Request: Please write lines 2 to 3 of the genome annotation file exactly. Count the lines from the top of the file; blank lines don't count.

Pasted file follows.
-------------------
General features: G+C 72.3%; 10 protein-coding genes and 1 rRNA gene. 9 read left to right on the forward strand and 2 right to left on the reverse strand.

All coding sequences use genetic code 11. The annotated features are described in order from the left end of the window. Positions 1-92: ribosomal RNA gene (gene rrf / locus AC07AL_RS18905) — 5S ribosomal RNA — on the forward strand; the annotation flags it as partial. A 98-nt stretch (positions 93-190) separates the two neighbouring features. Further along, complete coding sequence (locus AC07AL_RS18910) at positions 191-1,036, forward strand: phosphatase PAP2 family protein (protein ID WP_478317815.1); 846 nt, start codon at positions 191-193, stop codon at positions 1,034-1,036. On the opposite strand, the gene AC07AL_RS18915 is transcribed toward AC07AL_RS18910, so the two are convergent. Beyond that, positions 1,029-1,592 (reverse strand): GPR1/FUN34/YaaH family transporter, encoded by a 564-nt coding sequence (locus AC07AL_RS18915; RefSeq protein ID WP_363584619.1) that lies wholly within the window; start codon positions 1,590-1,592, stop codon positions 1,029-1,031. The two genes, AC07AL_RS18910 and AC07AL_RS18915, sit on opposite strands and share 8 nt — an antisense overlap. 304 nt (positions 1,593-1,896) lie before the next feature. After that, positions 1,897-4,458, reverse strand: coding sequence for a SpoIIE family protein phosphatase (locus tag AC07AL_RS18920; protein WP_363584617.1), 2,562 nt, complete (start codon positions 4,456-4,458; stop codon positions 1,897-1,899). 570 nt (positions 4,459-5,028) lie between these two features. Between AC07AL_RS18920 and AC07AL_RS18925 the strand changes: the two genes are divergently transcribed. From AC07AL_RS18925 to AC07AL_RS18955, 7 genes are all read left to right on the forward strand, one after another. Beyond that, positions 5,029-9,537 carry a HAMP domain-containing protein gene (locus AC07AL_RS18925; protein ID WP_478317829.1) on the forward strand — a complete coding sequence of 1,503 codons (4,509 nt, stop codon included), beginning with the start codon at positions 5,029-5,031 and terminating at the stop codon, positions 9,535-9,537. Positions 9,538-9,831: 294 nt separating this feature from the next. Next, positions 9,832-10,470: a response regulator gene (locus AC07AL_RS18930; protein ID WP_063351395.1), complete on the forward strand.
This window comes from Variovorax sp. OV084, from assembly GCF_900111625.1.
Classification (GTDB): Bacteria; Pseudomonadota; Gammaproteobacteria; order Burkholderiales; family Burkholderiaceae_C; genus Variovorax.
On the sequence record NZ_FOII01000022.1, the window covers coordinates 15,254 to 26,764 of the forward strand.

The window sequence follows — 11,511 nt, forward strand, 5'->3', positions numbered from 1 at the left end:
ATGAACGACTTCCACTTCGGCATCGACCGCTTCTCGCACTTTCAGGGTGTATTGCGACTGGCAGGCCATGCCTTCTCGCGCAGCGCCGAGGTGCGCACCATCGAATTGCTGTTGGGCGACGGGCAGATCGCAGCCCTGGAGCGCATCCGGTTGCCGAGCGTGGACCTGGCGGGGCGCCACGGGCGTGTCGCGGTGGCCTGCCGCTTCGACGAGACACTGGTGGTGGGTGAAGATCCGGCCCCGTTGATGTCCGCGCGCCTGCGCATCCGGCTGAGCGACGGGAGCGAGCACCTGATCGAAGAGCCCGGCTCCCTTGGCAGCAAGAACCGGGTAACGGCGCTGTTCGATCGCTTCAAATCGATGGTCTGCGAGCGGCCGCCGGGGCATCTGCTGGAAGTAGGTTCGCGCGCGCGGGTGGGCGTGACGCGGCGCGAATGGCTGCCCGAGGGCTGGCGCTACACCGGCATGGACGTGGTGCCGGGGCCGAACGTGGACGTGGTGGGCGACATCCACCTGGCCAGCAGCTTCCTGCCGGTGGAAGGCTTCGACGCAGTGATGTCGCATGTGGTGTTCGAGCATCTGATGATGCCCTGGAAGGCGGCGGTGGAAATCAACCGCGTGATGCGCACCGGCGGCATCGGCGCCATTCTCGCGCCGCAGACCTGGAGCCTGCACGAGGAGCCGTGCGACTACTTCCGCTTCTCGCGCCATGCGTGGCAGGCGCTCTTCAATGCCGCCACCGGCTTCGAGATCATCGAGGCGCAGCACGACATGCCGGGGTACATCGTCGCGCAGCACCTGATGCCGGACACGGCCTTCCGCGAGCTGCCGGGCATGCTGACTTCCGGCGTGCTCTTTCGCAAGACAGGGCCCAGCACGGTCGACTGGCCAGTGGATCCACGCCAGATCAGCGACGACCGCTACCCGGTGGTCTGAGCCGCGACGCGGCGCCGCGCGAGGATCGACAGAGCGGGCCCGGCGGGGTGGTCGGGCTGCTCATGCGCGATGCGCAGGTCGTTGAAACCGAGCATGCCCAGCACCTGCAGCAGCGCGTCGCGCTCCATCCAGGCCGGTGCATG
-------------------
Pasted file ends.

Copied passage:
All coding sequences use genetic code 11. The annotated features are described in order from the left end of the window. Positions 1-92: ribosomal RNA gene (gene rrf / locus AC07AL_RS18905) — 5S ribosomal RNA — on the forward strand; the annotation flags it as partial. A 98-nt stretch (positions 93-190) separates the two neighbouring features. Further along, complete coding sequence (locus AC07AL_RS18910) at positions 191-1,036, forward strand: phosphatase PAP2 family protein (protein ID WP_478317815.1); 846 nt, start codon at positions 191-193, stop codon at positions 1,034-1,036. On the opposite strand, the gene AC07AL_RS18915 is transcribed toward AC07AL_RS18910, so the two are convergent. Beyond that, positions 1,029-1,592 (reverse strand): GPR1/FUN34/YaaH family transporter, encoded by a 564-nt coding sequence (locus AC07AL_RS18915; RefSeq protein ID WP_363584619.1) that lies wholly within the window; start codon positions 1,590-1,592, stop codon positions 1,029-1,031. The two genes, AC07AL_RS18910 and AC07AL_RS18915, sit on opposite strands and share 8 nt — an antisense overlap. 304 nt (positions 1,593-1,896) lie before the next feature. After that, positions 1,897-4,458, reverse strand: coding sequence for a SpoIIE family protein phosphatase (locus tag AC07AL_RS18920; protein WP_363584617.1), 2,562 nt, complete (start codon positions 4,456-4,458; stop codon positions 1,897-1,899). 570 nt (positions 4,459-5,028) lie between these two features. Between AC07AL_RS18920 and AC07AL_RS18925 the strand changes: the two genes are divergently transcribed. From AC07AL_RS18925 to AC07AL_RS18955, 7 genes are all read left to right on the forward strand, one after another. Beyond that, positions 5,029-9,537 carry a HAMP domain-containing protein gene (locus AC07AL_RS18925; protein ID WP_478317829.1) on the forward strand — a complete coding sequence of 1,503 codons (4,509 nt, stop codon included), beginning with the start codon at positions 5,029-5,031 and terminating at the stop codon, positions 9,535-9,537. Positions 9,538-9,831: 294 nt separating this feature from the next. Next, positions 9,832-10,470: a response regulator gene (locus AC07AL_RS18930; protein ID WP_063351395.1), complete on the forward strand.
This window comes from Variovorax sp. OV084, from assembly GCF_900111625.1.